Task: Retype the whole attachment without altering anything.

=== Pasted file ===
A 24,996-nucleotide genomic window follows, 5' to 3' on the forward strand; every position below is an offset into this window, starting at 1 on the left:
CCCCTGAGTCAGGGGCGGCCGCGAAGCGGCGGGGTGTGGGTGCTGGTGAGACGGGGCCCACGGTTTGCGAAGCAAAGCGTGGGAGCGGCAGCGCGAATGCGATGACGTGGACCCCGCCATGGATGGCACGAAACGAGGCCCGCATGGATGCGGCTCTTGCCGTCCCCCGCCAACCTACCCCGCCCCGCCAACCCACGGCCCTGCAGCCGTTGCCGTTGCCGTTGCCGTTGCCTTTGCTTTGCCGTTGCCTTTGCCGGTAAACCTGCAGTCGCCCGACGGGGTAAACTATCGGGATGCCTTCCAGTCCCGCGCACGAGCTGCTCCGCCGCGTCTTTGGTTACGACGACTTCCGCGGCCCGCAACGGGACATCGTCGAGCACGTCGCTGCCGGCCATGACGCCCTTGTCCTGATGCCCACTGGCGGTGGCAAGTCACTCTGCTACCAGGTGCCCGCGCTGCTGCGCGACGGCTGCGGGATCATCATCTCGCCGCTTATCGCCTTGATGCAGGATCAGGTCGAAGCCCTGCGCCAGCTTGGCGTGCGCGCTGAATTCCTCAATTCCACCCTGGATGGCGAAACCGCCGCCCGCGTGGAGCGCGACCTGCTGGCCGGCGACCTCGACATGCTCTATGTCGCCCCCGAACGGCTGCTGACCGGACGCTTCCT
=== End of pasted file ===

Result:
A 24,996-nucleotide genomic window follows, 5' to 3' on the forward strand; every position below is an offset into this window, starting at 1 on the left:
CCCCTGAGTCAGGGGCGGCCGCGAAGCGGCGGGGTGTGGGTGCTGGTGAGACGGGGCCCACGGTTTGCGAAGCAAAGCGTGGGAGCGGCAGCGCGAATGCGATGACGTGGACCCCGCCATGGATGGCACGAAACGAGGCCCGCATGGATGCGGCTCTTGCCGTCCCCCGCCAACCTACCCCGCCCCGCCAACCCACGGCCCTGCAGCCGTTGCCGTTGCCGTTGCCGTTGCCTTTGCTTTGCCGTTGCCTTTGCCGGTAAACCTGCAGTCGCCCGACGGGGTAAACTATCGGGATGCCTTCCAGTCCCGCGCACGAGCTGCTCCGCCGCGTCTTTGGTTACGACGACTTCCGCGGCCCGCAACGGGACATCGTCGAGCACGTCGCTGCCGGCCATGACGCCCTTGTCCTGATGCCCACTGGCGGTGGCAAGTCACTCTGCTACCAGGTGCCCGCGCTGCTGCGCGACGGCTGCGGGATCATCATCTCGCCGCTTATCGCCTTGATGCAGGATCAGGTCGAAGCCCTGCGCCAGCTTGGCGTGCGCGCTGAATTCCTCAATTCCACCCTGGATGGCGAAACCGCCGCCCGCGTGGAGCGCGACCTGCTGGCCGGCGACCTCGACATGCTCTATGTCGCCCCCGAACGGCTGCTGACCGGACGCTTCCT